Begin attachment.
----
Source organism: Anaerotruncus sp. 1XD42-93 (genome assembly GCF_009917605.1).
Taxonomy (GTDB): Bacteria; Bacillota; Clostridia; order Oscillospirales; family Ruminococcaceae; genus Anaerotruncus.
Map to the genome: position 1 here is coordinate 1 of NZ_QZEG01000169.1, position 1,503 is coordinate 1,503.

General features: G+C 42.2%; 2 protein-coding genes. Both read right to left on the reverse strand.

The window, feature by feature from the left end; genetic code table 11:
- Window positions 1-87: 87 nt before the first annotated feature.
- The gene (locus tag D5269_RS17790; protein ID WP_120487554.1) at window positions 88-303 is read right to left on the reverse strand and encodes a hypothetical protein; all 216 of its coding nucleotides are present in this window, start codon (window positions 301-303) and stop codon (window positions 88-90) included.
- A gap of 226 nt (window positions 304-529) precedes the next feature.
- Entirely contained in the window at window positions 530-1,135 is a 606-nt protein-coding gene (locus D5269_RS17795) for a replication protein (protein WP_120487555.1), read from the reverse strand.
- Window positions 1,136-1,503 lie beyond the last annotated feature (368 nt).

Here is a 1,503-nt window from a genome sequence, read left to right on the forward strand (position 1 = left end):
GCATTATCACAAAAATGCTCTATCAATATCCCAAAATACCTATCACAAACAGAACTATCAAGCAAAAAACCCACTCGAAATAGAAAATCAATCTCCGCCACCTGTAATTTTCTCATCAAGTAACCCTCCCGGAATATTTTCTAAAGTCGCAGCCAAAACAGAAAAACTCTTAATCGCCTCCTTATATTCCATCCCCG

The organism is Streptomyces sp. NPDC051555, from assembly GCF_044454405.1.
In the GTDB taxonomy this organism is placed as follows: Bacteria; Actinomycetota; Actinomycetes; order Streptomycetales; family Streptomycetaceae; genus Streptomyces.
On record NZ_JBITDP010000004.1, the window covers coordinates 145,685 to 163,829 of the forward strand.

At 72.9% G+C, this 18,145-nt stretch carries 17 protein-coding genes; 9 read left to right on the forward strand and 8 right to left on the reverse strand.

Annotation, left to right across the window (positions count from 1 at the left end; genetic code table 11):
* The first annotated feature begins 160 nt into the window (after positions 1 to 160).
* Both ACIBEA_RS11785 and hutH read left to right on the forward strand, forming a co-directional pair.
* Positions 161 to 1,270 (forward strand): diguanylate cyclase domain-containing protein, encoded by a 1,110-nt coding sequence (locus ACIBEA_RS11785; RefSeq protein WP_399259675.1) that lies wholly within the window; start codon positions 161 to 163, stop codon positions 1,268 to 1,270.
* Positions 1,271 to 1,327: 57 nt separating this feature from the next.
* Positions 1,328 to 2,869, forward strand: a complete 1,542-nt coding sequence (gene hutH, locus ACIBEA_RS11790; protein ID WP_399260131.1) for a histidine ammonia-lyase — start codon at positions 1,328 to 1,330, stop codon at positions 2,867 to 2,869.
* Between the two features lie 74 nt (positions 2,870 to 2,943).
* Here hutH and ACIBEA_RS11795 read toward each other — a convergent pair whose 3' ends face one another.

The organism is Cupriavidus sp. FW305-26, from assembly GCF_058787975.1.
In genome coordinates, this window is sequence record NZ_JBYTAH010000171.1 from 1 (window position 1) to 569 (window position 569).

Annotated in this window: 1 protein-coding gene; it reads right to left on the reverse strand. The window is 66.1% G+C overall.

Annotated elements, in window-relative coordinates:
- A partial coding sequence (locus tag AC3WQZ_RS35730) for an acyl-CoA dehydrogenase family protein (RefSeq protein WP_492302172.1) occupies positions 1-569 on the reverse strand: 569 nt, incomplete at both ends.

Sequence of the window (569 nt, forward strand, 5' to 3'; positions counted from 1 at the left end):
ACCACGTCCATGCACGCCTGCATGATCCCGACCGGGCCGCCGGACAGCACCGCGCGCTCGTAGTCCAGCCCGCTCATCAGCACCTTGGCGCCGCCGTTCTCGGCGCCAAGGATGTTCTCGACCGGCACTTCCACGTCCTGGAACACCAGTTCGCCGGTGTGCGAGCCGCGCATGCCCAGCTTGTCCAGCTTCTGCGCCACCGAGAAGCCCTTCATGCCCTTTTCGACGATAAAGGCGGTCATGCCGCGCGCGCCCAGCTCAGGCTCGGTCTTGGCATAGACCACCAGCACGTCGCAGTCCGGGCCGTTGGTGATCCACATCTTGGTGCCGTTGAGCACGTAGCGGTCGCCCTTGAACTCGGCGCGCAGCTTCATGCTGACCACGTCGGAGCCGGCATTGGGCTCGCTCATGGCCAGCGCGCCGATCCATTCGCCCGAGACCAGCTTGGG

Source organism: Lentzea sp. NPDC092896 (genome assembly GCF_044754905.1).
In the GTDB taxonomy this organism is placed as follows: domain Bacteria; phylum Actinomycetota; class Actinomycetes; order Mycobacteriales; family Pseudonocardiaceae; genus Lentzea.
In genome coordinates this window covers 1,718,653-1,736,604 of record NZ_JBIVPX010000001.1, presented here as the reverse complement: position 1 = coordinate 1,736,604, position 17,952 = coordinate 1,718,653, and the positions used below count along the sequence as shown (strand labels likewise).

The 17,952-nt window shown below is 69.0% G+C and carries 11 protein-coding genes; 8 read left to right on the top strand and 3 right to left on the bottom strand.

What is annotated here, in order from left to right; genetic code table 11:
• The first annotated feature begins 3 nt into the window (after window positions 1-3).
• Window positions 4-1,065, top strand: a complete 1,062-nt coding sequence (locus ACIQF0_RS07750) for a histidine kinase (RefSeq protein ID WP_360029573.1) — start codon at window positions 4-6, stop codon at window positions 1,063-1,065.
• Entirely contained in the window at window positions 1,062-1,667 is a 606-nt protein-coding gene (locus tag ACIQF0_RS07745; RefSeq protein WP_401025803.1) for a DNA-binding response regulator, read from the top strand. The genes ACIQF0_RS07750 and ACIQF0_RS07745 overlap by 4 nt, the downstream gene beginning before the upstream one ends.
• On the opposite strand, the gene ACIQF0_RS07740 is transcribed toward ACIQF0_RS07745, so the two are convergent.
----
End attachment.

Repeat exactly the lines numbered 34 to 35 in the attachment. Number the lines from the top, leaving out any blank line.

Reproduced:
In genome coordinates this window covers 1,718,653-1,736,604 of record NZ_JBIVPX010000001.1, presented here as the reverse complement: position 1 = coordinate 1,736,604, position 17,952 = coordinate 1,718,653, and the positions used below count along the sequence as shown (strand labels likewise).

The 17,952-nt window shown below is 69.0% G+C and carries 11 protein-coding genes; 8 read left to right on the top strand and 3 right to left on the bottom strand.